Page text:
Through this project, we are creating and improving behavioral health data infrastructure and documentation that can be used to readily identify behavioral health gaps, needs, and priorities. Simultaneously, the project supports USET member Tribal Nations in improving their capacity to prevent underage alcohol and substance use through evidence-based programs, policies, and practices.
Current activities include:
- Behavioral Health Needs Assessment: We partnered with four USET member Tribal Nations to administer the Tribal Behavioral Health Needs Assessment with the overarching goal of assessing, preventing, and reducing underage alcohol use and substance abuse. Learn more about partnering with USET to administer the Tribal Behavioral Health Needs Assessment.
- Promoting Community Connectedness: We assist USET member Tribal Nations with activities that promote community connectedness by engaging the community during the COVID-19 pandemic. Connectedness to one’s community, school, friends, and family has been shown to be a powerful protective factor in preventing youth alcohol abuse. Learn more about promoting connectedness.
- RPMS Behavioral Health Training: We host this training to provide technical assistance and share best practice strategies for utilizing the electronic health systems for behavioral health clinical care. This will allow for better tracking of behavioral health outcomes, and provide valuable information that can be used to inform public health programming.
- Cultural Competency Training: Results of the Behavioral Health Needs Assessment showed a great need for cultural competency training. This training covers Native American history, stigma reduction, and cross-cultural communication. Greater cultural competency will allow for higher quality service delivery and ultimately strengthen the sovereignty of Tribal Nations.
Behavioral Health Webinar Series: We offer a series of behavioral health webinars for Tribal Nations’ clinical staff. This training provides resources and tips to assist individuals who may face a behavioral crisis.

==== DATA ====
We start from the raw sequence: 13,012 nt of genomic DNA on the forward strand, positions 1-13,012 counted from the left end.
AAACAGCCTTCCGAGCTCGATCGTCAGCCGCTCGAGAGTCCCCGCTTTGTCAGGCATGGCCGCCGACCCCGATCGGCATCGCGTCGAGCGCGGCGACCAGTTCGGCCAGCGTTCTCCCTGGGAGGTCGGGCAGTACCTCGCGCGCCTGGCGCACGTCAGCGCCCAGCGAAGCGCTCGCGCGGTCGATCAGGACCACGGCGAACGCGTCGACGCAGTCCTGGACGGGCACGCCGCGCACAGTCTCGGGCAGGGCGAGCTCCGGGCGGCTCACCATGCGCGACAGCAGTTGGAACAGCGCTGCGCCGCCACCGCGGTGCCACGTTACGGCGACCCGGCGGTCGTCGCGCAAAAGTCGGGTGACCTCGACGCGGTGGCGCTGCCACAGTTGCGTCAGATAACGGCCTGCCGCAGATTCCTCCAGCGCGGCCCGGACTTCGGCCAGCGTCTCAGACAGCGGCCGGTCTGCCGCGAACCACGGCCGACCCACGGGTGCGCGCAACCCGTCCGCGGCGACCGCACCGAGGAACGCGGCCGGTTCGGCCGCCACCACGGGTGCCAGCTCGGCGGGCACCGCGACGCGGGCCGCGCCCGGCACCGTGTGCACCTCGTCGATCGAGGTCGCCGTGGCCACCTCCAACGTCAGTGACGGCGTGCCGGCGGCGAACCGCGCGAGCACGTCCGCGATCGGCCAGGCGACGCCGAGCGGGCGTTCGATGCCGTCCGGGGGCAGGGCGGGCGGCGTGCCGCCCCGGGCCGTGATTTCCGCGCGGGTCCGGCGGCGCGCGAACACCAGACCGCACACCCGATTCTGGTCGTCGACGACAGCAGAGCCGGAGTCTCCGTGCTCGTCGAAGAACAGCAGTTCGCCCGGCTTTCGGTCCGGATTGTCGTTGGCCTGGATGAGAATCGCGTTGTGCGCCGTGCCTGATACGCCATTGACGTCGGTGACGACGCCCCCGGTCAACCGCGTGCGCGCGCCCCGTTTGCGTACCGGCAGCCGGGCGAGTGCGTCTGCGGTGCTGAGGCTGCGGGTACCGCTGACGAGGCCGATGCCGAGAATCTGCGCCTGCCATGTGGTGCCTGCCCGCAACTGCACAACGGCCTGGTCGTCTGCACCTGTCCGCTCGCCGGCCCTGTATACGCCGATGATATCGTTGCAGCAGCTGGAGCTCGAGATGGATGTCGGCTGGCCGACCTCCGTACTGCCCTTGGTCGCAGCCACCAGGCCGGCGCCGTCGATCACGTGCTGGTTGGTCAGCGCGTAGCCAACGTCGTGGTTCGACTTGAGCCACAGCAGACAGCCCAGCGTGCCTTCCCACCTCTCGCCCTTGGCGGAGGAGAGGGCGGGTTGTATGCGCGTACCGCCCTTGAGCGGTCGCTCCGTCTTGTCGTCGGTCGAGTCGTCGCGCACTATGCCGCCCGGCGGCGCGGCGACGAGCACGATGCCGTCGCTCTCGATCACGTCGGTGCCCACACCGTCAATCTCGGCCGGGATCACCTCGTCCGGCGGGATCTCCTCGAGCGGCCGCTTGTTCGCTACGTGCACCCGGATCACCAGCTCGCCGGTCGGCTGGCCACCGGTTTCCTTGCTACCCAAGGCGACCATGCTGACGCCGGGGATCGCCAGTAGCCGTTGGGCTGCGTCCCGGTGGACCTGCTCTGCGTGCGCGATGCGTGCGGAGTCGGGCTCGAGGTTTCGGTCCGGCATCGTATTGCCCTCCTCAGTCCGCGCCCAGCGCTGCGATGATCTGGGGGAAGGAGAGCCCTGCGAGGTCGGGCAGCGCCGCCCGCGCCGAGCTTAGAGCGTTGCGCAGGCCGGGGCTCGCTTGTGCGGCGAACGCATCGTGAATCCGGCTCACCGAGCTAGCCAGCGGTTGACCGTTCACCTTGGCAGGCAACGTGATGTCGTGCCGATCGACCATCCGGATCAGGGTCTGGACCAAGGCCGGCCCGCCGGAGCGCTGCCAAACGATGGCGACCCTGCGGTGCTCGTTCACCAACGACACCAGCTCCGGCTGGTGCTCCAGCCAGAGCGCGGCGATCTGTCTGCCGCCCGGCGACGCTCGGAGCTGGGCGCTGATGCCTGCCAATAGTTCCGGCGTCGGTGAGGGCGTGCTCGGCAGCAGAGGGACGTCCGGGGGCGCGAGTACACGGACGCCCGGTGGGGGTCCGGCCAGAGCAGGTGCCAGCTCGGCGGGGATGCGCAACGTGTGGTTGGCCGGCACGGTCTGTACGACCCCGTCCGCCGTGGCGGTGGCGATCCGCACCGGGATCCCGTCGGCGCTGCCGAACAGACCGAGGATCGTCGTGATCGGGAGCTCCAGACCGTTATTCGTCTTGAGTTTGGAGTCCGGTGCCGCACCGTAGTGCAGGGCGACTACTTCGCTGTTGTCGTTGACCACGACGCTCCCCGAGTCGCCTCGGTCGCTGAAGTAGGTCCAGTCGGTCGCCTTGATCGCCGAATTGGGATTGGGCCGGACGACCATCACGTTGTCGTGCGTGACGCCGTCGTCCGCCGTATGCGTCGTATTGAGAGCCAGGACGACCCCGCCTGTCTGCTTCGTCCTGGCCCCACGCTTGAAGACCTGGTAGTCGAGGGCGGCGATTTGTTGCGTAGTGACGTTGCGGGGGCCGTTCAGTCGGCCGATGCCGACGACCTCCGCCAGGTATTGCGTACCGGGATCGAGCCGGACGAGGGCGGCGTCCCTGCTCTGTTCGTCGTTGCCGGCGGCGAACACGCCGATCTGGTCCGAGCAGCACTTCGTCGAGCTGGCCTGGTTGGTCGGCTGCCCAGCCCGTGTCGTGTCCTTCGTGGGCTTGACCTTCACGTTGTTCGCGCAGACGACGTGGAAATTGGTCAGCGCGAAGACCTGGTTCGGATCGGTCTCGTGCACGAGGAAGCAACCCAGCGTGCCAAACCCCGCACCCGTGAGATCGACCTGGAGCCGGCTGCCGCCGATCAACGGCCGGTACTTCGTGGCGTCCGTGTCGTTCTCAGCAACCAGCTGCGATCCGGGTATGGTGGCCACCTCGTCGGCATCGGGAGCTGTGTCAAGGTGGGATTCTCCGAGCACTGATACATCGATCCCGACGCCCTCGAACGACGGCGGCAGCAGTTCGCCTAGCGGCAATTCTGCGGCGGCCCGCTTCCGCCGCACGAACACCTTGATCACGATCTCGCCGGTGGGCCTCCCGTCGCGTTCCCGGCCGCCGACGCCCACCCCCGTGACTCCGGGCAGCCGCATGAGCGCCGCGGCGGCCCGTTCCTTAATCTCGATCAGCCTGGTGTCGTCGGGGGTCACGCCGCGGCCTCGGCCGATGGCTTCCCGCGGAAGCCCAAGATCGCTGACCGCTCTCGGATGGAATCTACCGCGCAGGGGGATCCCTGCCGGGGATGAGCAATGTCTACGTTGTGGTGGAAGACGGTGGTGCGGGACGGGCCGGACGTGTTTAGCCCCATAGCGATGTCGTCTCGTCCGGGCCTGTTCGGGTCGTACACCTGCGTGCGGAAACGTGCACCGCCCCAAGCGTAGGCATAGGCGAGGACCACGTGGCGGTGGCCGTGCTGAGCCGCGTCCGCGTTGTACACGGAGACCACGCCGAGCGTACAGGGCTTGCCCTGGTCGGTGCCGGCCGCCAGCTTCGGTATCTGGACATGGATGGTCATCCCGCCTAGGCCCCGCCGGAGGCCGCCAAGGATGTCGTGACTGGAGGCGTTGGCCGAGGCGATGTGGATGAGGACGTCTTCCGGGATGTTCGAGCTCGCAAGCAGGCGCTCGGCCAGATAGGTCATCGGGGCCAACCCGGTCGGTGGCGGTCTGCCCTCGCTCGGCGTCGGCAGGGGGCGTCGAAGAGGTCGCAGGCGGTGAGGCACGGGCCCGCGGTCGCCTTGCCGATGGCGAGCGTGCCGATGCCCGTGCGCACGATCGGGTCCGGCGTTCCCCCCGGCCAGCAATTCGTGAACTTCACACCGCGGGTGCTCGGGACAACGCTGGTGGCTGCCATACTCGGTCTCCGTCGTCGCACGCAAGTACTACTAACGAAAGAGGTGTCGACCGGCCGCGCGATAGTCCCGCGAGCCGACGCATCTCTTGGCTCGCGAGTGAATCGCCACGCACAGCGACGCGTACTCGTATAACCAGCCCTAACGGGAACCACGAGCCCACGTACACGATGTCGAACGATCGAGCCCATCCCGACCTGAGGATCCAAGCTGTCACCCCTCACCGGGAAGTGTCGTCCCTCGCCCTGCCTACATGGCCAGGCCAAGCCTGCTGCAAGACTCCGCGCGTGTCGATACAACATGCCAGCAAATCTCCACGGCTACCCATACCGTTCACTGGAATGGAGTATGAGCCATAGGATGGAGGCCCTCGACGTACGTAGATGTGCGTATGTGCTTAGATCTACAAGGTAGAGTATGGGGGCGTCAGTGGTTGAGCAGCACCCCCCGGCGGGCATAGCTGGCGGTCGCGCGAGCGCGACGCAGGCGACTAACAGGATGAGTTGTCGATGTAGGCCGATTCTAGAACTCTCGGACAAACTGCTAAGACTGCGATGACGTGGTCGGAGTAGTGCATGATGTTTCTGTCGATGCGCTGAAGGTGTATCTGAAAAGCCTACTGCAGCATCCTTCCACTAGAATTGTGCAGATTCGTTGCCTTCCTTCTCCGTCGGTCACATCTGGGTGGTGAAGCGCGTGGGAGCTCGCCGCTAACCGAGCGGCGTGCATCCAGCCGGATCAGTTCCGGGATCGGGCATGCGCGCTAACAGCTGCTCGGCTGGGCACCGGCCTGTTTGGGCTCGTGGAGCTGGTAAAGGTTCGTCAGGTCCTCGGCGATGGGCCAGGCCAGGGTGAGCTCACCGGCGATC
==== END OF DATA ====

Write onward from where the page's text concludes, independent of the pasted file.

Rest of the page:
Opioid and Substance Use: In response to the opioid epidemic in Indian Country, we developed a multi-disciplinary Opioid Task Force to collaboratively address the misuse of opioids and other substances within Indian Country. This cross-sector collaborative includes representatives from the health, education, justice, and social service sectors, federal and non-federal partners, and USET member Tribal Nations. This group meets quarterly to develop and promote appropriate universal standards to address the opioid crisis. It also strives to share resources and best practices aimed at improving the health and well-being of Tribal Nations. Additional activities related to opioid and substance use include:
- Working to Improve Purchased/Referred Care Data: We work with Purchased/Referred Care (PRC) sites to conduct data flow analyses to improve the quality and availability of opioid data. This work helps to identify data gaps that are specific to each Tribal Nation. Part of this process includes collaborating with the Tribal Nation and other key stakeholders to develop and implement a strategic plan for improving opioid overdose data.
- Tribal Nation Opioid Prevention Programming: We work with USET member Tribal Nations to develop community surveys and needs assessments to inform strategic planning and prevention programming. Program recommendations consider the specific needs of each Tribal Nation and follow a holistic approach. We provide evaluation support to all participating Tribal Nations for their public health programming.
- Training and Sharing Resources: We provide a number of webinars and trainings hosted on an organization and community level to share best practices and successful opioid prevention programming. These include trainings on streamlining PRC data flow and the use of Overdose Detection Mapping Application Program (ODMAP), a real-time overdose detection mapping tool.